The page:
Earlier this year at the World Economic Forum, President Xi Jinping delivered a hearty defense of globalization. To people following world affairs for the last few decades this should not have come as a surprise. It is well known that China is the world’s second-largest economy and a global force in manufacturing and trade. What is less well known is that China has taken on increasingly critical roles in global health and development, which it views as necessary to sustain and accelerate global economic growth.
China is facing a tsunami of lifestyle diseases – obesity, diabetes, heart disease, lung cancer, and more. The built environment has a major influence on China’s ability to tackle these diseases. (PHOTO BY WHO /L. HE )
WHO launches smoke-free celebrity campaign targeting youth, emphasis on “coolness” and self-empowerment
BEIJING, 1 June 2017 – At a celebrity-packed event in Beijing on June 1, the World Health Organization (WHO) China has launched a ‘smoke-free next generation’ media campaign featuring young Chinese celebrities to challenge the myth that you need to smoke to be cool. ( PHOTO BY M. CHEN )
We reject this deeply cynical argument that justifies the death of a citizen – or in this case, millions of citizens – based on the revenue of a company or tax receipts. And we’re not alone. China’s businesses are leading the way, creating a movement of corporate leaders who have committed to smoke-free workplaces.
Highlights from the country
22 March 2016
On 22 March 2016, WHO Regional Director for the Western Pacific Dr Shin Young-soo and National Health and Family Planning Commission (NHFPC) Minister Li launched the new WHO-China Country Cooperation Strategy (CCS). The CCS outlines the priorities for WHO’s work in China over the next 5 years.
14 March 2016
In 2014 WHO recommended offering pre-exposure prophylaxis (PrEP) to men who have sex with men (MSM). On the basis of further evidence of the effectiveness and acceptability of PrEP, WHO has now broadened the recommendation to include all population groups at substantial risk of HIV infection.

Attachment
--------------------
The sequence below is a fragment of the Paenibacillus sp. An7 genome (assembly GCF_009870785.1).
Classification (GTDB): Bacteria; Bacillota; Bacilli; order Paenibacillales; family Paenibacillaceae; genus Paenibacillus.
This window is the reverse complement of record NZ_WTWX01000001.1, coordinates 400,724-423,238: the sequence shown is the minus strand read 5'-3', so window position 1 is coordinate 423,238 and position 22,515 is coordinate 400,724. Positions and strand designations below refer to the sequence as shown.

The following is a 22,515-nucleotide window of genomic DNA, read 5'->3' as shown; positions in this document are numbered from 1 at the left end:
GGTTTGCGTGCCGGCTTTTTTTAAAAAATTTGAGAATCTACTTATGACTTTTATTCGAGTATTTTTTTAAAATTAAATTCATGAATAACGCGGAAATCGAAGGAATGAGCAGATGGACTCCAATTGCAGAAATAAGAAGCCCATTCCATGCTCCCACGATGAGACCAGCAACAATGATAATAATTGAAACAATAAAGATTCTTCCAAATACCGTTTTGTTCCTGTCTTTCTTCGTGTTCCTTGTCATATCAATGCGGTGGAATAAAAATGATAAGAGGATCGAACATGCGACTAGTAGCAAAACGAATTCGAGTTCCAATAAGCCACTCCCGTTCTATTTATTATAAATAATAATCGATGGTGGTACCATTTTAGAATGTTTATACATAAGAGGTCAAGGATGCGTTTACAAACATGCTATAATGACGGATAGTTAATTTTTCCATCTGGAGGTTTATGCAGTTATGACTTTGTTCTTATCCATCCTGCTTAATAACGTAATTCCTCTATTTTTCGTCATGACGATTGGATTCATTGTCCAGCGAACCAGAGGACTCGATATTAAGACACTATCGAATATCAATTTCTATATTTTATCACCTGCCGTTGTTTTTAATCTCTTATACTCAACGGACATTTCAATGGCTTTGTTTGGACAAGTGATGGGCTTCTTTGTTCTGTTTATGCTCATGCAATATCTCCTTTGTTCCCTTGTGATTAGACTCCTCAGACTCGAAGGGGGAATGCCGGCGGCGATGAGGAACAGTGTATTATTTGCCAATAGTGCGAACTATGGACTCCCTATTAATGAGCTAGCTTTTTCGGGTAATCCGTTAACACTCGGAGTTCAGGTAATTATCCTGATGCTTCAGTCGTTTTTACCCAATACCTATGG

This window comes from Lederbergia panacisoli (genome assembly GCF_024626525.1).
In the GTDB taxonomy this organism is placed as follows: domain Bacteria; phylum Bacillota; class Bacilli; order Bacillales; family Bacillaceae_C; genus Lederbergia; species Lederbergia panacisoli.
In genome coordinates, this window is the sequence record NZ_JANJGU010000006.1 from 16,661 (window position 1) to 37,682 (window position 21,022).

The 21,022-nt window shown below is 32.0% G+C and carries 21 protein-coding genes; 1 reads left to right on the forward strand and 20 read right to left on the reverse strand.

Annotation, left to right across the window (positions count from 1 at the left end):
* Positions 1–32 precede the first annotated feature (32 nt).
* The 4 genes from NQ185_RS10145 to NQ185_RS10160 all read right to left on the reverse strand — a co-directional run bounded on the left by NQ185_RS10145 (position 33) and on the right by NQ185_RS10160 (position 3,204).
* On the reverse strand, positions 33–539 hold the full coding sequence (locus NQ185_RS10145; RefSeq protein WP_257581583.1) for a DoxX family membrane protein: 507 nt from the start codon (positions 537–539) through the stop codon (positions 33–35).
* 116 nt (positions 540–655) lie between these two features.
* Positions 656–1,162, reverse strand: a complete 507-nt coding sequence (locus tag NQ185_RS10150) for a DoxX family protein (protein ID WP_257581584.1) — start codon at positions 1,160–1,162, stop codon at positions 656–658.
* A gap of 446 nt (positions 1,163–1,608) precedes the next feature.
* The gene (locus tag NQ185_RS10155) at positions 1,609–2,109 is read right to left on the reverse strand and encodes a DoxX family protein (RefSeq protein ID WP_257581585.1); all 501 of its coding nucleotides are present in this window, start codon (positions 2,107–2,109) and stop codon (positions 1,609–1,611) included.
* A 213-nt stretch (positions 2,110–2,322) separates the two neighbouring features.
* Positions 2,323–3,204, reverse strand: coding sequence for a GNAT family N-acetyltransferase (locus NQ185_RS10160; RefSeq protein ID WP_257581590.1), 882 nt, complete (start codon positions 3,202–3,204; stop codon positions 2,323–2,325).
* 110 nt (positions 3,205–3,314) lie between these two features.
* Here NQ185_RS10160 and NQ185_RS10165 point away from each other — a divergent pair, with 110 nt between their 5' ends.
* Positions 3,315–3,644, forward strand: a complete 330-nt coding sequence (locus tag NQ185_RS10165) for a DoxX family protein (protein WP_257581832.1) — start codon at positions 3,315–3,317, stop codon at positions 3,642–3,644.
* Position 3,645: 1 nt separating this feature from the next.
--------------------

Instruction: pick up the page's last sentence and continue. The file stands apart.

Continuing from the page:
Offering PrEP should be a priority for populations with an HIV incidence of about 3 per 100 person-years or higher. PrEP should be an additional prevention choice in a comprehensive package of services that also includes HIV testing, counselling, male and female condoms, lubricants, ARV treatment for partners with HIV infection, voluntary medical male circumcision and harm reduction interventions for people who use drugs.
14 March 2016
WHO Technical Consultation on a comprehensive National Hepatitis Programme in China with a focus on viral hepatitis B and C treatment, Beijing, China, 21 February 2014 : meeting report
China has a heavy burden of viral hepatitis. About 90 million people are chronically infected with the hepatitis B virus and about 7 to 10 million people are estimated to be infected with the hepatitis C virus. The consequence of chronic hepatitis is substantial - liver cancer is the second leading cause of death in China in the agegroup of 35-54 years of age. Effective treatment for hepatitis B and C is available. Studies show that treatment for hepatitis B and C is cost effective, and may reduce death due to chronic hepatitis-related liver disease including liver cancer.
In view of importance of chronic hepatitis in China, a technical consultation was held on 21 February 2014 in Beijing with national stakeholders to discuss the scientific evidence, current challenges and new opportunities for scaling up hepatitis treatment in China using the public health approach.